How to get started, and accomplish tasks, using Kubernetes.

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VMware vSphere

The example below creates a Kubernetes cluster with 4 worker node Virtual Machines and a master Virtual Machine (i.e. 5 VMs in your cluster). This cluster is set up and controlled from your workstation (or wherever you find convenient).


  1. You need administrator credentials to an ESXi machine or vCenter instance with write mode api access enabled (not available on the free ESXi license).
  2. You must have Go (see here for supported versions) installed:
  3. You must have your GOPATH set up and include $GOPATH/bin in your PATH.
export GOPATH=$HOME/src/go
mkdir -p $GOPATH
export PATH=$PATH:$GOPATH/bin
  1. Install the govc tool to interact with ESXi/vCenter. Head to govc Releases to download the latest.
# Sample commands for v0.8.0 for 64 bit Linux.
curl -OL
gzip -d govc_linux_amd64.gz
chmod +x govc_linux_amd64
mv govc_linux_amd64 /usr/local/bin/govc
  1. Get or build a binary release


Download a prebuilt Debian 8.2 VMDK that we’ll use as a base image:

curl --remote-name-all{,.md5}
md5sum -c kube.vmdk.gz.md5
gzip -d kube.vmdk.gz

Configure the environment for govc

export GOVC_URL='hostname' # hostname of the vc
export GOVC_USERNAME='username' # username for logging into the vsphere.
export GOVC_PASSWORD='password' # password for the above username
export GOVC_NETWORK='Network Name' # Name of the network the vms should join. Many times it could be "VM Network"
export GOVC_INSECURE=1 # If the host above uses a self-signed cert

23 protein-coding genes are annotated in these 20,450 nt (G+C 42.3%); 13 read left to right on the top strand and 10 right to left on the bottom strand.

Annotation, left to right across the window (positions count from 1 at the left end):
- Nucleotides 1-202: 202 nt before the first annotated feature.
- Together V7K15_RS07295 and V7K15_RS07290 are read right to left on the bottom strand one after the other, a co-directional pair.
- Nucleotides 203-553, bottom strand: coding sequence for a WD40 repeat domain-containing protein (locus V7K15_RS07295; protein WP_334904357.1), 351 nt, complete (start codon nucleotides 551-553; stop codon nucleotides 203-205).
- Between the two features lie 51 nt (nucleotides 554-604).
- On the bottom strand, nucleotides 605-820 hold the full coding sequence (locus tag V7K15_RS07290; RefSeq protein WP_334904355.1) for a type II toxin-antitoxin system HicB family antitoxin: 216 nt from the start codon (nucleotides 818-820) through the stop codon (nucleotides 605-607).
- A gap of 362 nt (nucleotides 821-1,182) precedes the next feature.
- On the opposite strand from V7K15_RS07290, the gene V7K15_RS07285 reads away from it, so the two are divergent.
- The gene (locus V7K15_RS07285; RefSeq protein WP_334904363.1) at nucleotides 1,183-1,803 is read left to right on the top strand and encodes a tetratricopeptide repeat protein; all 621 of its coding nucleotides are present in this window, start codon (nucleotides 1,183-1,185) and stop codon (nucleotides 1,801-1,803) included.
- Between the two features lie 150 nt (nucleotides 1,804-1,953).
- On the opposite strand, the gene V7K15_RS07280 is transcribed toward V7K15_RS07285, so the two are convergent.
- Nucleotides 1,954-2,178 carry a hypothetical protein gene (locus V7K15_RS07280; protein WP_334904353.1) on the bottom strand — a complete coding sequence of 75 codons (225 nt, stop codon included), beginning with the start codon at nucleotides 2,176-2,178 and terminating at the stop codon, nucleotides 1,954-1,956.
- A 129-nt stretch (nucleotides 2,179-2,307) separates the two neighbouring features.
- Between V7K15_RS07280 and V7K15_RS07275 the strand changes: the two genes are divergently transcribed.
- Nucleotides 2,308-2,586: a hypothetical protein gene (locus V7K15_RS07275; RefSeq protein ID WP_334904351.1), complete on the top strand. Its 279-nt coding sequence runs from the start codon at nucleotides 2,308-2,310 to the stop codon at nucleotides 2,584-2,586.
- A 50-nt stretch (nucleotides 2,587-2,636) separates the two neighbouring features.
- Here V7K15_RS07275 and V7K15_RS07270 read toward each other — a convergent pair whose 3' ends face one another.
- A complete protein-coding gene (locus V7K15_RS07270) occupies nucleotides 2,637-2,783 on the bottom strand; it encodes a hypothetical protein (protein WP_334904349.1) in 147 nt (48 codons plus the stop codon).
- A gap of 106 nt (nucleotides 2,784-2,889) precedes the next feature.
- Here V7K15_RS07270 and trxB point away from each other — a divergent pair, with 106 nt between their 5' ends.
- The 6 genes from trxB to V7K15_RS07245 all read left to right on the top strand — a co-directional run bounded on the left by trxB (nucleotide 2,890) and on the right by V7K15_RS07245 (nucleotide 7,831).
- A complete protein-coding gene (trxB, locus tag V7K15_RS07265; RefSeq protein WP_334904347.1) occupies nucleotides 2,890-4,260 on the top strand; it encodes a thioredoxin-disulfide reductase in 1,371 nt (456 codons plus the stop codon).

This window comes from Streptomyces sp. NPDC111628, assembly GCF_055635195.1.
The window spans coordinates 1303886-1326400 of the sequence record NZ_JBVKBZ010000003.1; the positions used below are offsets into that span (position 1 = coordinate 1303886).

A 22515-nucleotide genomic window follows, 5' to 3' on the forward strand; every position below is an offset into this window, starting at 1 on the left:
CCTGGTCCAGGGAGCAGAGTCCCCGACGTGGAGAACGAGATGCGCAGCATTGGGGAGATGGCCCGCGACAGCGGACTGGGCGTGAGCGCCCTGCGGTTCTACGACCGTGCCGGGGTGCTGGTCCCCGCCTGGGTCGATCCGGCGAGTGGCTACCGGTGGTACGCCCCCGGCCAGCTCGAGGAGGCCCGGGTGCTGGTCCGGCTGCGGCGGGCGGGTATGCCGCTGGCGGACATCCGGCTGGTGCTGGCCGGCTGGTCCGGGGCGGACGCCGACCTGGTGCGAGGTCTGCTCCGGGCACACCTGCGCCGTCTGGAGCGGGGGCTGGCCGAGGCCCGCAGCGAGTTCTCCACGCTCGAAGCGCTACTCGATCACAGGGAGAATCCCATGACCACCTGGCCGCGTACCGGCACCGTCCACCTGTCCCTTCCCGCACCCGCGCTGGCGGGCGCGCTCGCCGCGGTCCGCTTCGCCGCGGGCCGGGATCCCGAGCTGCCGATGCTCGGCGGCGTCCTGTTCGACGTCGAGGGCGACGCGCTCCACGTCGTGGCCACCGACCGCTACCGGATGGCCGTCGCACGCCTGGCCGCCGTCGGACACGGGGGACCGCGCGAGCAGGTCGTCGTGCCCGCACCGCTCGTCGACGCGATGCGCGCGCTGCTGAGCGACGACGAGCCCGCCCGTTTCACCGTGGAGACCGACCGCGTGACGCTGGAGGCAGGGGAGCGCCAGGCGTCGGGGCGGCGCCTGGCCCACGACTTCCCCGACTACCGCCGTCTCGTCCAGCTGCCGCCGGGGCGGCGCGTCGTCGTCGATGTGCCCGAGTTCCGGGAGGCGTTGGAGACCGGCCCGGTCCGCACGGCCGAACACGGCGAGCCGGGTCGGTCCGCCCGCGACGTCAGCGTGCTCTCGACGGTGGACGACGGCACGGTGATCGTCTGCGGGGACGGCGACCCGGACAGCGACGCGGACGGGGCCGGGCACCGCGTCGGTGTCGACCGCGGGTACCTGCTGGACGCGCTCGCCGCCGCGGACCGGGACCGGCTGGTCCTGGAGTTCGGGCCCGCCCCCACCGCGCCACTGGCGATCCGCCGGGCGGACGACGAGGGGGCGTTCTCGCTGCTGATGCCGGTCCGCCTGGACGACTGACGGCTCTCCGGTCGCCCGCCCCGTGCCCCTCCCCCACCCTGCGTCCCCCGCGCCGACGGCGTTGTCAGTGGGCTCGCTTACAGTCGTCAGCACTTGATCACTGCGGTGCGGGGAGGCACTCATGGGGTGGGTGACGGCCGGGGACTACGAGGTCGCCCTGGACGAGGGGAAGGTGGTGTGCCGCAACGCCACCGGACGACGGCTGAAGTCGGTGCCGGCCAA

export GOVC_DATASTORE='target datastore'
# To get resource pool via govc: govc ls -l 'host/*' | grep ResourcePool | awk '{print $1}' | xargs -n1 -t govc
export GOVC_RESOURCE_POOL='resource pool or cluster with access to datastore'
export GOVC_GUEST_LOGIN='kube:kube' # Used for logging into kube.vmdk during deployment.
export GOVC_PORT=443 # The port to be used by vSphere cloud provider plugin
# To get datacente via govc: govc
export GOVC_DATACENTER='ha-datacenter' # The datacenter to be used by vSphere cloud provider plugin

Sample environment

export GOVC_URL=''
export GOVC_USERNAME='administrator'
export GOVC_PASSWORD='MyPassword1'
export GOVC_NETWORK='VM Network'
export GOVC_DATASTORE='datastore1'
export GOVC_RESOURCE_POOL='/Datacenter/host/'
export GOVC_GUEST_LOGIN='kube:kube'
export GOVC_PORT='443'
export GOVC_DATACENTER='Datacenter'

Import this VMDK into your vSphere datastore:

govc import.vmdk kube.vmdk ./kube/

Verify that the VMDK was correctly uploaded and expanded to ~3GiB:

govc ./kube/

If you need to debug any part of the deployment, the guest login for the image that you imported is kube:kube. It is normally specified in the GOVC_GUEST_LOGIN parameter above.

Also take a look at the file cluster/vsphere/ and make any needed changes. You can configure the number of nodes as well as the IP subnets you have made available to Kubernetes, pods, and services.

Starting a cluster

Now, let’s continue with deploying Kubernetes. This process takes about ~20-30 minutes depending on your network.

From extracted binary release

cd kubernetes
KUBERNETES_PROVIDER=vsphere cluster/

Build from source

cd kubernetes
make release
KUBERNETES_PROVIDER=vsphere cluster/

Refer to the top level README and the getting started guide for Google Compute Engine. Once you have successfully reached this point, your vSphere Kubernetes deployment works just as any other one!


Extra: debugging deployment failure

The output of displays the IP addresses of the VMs it deploys. You can log into any VM as the kube user to poke around and figure out what is going on (find yourself authorized with your SSH key, or use the password kube otherwise).

Support Level

IaaS Provider Config. Mgmt OS Networking Docs Conforms Support Level
Vmware vSphere Saltstack Debian OVS docs   Community (@imkin), (@abrarshivani), (@kerneltime), (@kerneltime)

For support level information on all solutions, see the Table of solutions chart.

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